A football player who previously has been enshrined in the Quad-City Sports Hall of Fame has been named as one of the newest inductees into the Pro Football Hall of Fame.
Relax, it’s not Roger Craig.
They stiffed the former Davenport Central star once again. More on that in a second.
But Duke Slater, who grew up in Clinton, played at Iowa and was one of the earliest African American players in both the Big Ten and the NFL, was honored Wednesday as one of 15 players who will be inducted in Canton as part of the league’s "Centennial Slate."
With the NFL turning 100 years old, it was decided that an extra large number of people would be inducted into the Hall of Fame this year, including 15 players, coaches and special contributors who have missed out in the past.
In the case of Slater, who was inducted into the Quad-Cities’ hall in 1993, the honor was long overdue.
He not only was one of the best players in the NFL’s first decade but he was a pioneer in the sport and went on to achieve great things even after his pro football career was over.
He was the first African-American lineman to play in the NFL and was the only black player in the league in both 1927 and 1929. He earned All-Pro honors six times, with the Rock Island Independents in 1923, 1924 and 1925 and with the Chicago Cardinals in 1927, 1929 and 1930.
Even though his college career ended in 1921, Slater continued to attend classes and earned a law degree from Iowa in 1928. He went on to serve as the assistant district attorney in Chicago and later served on the Chicago Superior Court and Circuit Court of Cook County.
Slater’s collegiate achievements were commemorated by Iowa last fall when a bronze relief of him throwing the key block on the winning touchdown in a 1921 victory over Notre Dame was dedicated behind the north end zone of Kinnick Stadium.
He was not the only former Hawkeye to be announced as part of the special centennial group, by the way. Alex Karras, who played at Iowa in the 1950s and won the Outland Trophy in 1957 before going on to star as a defensive tackle with the Detroit lions, also was part of the 15-member class.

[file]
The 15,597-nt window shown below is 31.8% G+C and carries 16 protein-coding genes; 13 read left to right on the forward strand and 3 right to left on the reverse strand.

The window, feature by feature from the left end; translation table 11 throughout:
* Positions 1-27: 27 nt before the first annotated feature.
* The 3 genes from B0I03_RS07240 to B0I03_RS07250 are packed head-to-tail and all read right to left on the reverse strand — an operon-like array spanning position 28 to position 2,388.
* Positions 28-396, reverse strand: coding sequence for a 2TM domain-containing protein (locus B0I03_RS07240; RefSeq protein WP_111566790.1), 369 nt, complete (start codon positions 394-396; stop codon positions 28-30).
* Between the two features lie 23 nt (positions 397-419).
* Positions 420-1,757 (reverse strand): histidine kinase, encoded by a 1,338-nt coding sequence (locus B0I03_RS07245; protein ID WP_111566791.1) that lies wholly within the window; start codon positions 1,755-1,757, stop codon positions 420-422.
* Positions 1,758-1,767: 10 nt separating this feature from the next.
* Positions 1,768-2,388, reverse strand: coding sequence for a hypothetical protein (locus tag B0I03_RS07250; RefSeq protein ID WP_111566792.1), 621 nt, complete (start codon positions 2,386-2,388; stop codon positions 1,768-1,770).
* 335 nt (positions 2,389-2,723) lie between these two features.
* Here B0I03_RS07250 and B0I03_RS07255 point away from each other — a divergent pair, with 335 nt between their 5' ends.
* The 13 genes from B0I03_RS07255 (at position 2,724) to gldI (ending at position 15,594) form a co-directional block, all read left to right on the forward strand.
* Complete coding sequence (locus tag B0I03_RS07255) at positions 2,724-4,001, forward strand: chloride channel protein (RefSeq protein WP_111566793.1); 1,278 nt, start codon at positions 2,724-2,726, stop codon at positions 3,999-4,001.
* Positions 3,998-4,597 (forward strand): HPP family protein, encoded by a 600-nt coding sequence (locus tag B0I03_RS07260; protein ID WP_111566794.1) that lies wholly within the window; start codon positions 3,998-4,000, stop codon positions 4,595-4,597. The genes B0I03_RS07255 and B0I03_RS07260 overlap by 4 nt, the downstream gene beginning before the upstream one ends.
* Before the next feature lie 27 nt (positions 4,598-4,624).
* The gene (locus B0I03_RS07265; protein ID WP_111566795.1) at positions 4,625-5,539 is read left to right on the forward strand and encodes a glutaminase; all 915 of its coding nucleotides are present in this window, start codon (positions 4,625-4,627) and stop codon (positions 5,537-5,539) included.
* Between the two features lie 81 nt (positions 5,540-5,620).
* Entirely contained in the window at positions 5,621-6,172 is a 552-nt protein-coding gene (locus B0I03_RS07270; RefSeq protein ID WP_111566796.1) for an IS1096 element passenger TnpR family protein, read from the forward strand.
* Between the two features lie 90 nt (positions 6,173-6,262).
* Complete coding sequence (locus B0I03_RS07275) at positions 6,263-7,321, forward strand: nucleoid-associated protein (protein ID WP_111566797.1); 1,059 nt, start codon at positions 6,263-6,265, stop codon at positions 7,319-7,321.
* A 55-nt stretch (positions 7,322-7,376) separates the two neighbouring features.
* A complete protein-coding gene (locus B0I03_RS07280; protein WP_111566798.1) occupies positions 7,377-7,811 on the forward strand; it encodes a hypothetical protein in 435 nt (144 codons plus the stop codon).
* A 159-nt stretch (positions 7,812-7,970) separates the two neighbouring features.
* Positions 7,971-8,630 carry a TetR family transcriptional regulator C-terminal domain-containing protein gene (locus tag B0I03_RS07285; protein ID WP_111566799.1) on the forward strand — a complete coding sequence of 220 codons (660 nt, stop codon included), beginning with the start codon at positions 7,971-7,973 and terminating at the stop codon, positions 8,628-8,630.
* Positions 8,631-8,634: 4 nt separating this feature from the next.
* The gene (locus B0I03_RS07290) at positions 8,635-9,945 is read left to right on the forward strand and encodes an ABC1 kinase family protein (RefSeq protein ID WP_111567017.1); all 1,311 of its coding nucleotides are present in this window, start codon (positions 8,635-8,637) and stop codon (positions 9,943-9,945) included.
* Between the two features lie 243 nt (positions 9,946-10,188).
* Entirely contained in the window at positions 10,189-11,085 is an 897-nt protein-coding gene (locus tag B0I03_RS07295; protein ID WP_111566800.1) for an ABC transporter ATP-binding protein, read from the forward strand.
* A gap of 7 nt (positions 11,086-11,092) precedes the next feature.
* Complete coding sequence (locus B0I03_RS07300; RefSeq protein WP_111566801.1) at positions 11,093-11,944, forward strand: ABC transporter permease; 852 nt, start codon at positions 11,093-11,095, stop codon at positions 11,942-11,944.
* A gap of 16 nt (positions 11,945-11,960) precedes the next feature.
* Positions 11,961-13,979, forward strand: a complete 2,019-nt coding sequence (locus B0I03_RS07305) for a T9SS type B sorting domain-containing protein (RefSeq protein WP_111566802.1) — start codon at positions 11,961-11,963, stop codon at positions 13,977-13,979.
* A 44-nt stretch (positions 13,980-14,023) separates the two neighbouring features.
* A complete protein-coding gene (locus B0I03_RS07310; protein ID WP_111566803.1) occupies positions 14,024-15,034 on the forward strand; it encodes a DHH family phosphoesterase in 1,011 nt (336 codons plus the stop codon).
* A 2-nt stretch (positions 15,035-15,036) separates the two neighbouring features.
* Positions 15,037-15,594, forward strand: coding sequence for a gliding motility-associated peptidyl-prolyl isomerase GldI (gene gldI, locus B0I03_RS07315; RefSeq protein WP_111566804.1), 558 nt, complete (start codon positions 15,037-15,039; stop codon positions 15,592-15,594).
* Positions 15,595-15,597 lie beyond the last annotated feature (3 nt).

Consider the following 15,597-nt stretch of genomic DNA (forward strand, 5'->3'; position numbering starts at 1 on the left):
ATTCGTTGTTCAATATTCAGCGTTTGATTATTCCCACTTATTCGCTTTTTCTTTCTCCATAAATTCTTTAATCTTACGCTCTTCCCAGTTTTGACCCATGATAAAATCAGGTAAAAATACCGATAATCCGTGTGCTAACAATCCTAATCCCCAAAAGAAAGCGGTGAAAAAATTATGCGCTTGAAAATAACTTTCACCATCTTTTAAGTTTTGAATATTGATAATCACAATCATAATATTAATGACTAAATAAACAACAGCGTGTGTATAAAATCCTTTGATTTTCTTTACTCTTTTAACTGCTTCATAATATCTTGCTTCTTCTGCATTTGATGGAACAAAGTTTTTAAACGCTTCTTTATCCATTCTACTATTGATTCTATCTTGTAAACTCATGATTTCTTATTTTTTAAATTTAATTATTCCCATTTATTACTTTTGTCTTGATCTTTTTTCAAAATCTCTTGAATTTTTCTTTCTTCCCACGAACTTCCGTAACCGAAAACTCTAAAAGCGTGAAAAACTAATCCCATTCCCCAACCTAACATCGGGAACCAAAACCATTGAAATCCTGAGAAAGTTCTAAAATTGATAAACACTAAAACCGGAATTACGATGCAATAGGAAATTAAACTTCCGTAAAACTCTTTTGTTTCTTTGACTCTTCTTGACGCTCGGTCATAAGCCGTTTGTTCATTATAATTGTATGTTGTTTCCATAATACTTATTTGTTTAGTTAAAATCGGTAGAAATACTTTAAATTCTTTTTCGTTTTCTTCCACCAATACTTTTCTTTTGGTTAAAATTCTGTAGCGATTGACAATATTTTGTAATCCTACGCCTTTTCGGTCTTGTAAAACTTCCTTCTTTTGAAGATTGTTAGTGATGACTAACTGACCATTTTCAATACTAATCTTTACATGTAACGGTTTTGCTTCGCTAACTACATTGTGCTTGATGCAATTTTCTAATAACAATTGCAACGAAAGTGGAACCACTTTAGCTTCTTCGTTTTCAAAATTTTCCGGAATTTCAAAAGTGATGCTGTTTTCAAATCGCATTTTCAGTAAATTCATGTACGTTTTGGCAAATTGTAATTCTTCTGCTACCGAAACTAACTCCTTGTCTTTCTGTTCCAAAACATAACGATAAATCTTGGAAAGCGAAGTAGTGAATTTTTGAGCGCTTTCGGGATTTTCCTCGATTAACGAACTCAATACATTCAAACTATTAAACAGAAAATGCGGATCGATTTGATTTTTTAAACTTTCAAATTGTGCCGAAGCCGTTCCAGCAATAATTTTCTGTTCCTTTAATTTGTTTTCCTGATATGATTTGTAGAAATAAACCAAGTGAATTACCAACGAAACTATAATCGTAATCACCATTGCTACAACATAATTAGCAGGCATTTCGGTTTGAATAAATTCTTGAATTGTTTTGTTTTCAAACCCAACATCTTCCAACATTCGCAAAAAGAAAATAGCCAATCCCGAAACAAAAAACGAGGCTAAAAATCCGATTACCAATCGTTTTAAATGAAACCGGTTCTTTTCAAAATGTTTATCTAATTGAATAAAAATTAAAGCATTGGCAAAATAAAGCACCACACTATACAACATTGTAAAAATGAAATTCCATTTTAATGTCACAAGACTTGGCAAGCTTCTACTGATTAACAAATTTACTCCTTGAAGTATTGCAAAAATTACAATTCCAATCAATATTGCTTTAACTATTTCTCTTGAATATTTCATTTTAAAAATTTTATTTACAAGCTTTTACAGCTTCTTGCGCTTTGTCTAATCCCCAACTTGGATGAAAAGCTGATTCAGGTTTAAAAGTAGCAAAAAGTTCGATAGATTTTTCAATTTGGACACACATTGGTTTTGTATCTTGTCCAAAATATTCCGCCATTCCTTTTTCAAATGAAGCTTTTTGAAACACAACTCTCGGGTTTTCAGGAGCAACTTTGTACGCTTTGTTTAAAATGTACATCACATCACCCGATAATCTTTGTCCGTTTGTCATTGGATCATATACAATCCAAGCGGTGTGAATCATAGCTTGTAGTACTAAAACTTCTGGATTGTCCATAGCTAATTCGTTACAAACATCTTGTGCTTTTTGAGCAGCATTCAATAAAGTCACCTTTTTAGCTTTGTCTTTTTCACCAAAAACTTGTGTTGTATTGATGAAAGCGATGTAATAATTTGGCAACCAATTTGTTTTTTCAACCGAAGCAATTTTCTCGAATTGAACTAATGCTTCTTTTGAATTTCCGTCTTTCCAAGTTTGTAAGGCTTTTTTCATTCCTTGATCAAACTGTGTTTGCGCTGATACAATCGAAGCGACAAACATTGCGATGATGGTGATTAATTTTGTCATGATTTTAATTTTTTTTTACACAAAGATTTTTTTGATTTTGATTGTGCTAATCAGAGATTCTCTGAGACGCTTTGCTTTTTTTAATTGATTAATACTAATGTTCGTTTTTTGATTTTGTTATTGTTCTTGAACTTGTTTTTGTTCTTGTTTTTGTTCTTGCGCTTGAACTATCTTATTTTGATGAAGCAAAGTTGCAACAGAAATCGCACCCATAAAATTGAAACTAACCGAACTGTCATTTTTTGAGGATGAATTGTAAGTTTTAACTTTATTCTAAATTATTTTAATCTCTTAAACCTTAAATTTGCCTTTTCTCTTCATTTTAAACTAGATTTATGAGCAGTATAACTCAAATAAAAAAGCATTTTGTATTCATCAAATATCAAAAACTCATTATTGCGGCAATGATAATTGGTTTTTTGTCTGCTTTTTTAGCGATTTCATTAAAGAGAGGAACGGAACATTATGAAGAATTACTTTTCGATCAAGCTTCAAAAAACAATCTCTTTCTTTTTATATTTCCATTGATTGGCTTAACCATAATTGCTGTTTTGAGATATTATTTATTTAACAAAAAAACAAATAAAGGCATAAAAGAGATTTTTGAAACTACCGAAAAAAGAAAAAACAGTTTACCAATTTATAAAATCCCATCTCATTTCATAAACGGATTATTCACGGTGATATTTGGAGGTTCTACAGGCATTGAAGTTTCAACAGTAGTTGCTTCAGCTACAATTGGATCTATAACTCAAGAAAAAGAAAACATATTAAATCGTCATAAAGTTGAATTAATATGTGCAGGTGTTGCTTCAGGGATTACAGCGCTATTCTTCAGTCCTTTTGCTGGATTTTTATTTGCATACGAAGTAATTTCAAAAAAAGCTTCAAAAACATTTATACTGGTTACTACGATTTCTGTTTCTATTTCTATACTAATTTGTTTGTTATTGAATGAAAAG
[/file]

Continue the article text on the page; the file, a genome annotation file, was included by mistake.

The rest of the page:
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But not Roger Craig.
Craig, who played in the NFL from 1983 through 1993, had been led to believe that he was close to getting into the Hall of Fame as a senior candidate the past few years and when he was named as one of 38 finalists for the centennial honor, it only heightened his hopes.
Those were dashed one more time Wednesday.
Nothing against the 15 people who were named, but none of them have anything on Roger, who was one of the primary weapons on the great San Francisco 49ers teams of the 1980s.
He was the first player to score three touchdowns in the Super Bowl. He was the first running back — and one of only two ever — to gain 1,000 yards rushing and 1,000 yards receiving in the same season. He was the NFL’s offensive player of the year in 1988, and that’s not even the year he did the 1,000-1,000 thing. He finished his career with more than 13,000 all-purpose yards.
He helped revolutionize the way in which the running back position is utilized. Backs weren’t often used as primary receivers until his era, but his pass-catching skills influenced other teams to incorporate backs into their passing attacks.
Most of Craig’s teammates from those great 49ers teams, several of whom already are enshrined, have been extremely outspoken in support of his candidacy.
It’s sad to see him passed over in favor of guys like Karras, who was a very good player but whose on-field achievements don’t quite measure up to Craig.
Karras played in four Pro Bowls and was first-team All-Pro three times, but he played in exactly one postseason game. (It actually was the final game of his career in 1970.) His two great claims to fame were that he was suspended for the 1963 season because he bet on NFL games and he punched out a horse while playing the role of Mongo in Blazing Saddles.
Craig, who did a little acting, too (check out the prison scene in Necessary Roughness), still has chance of making the Hall of Fame.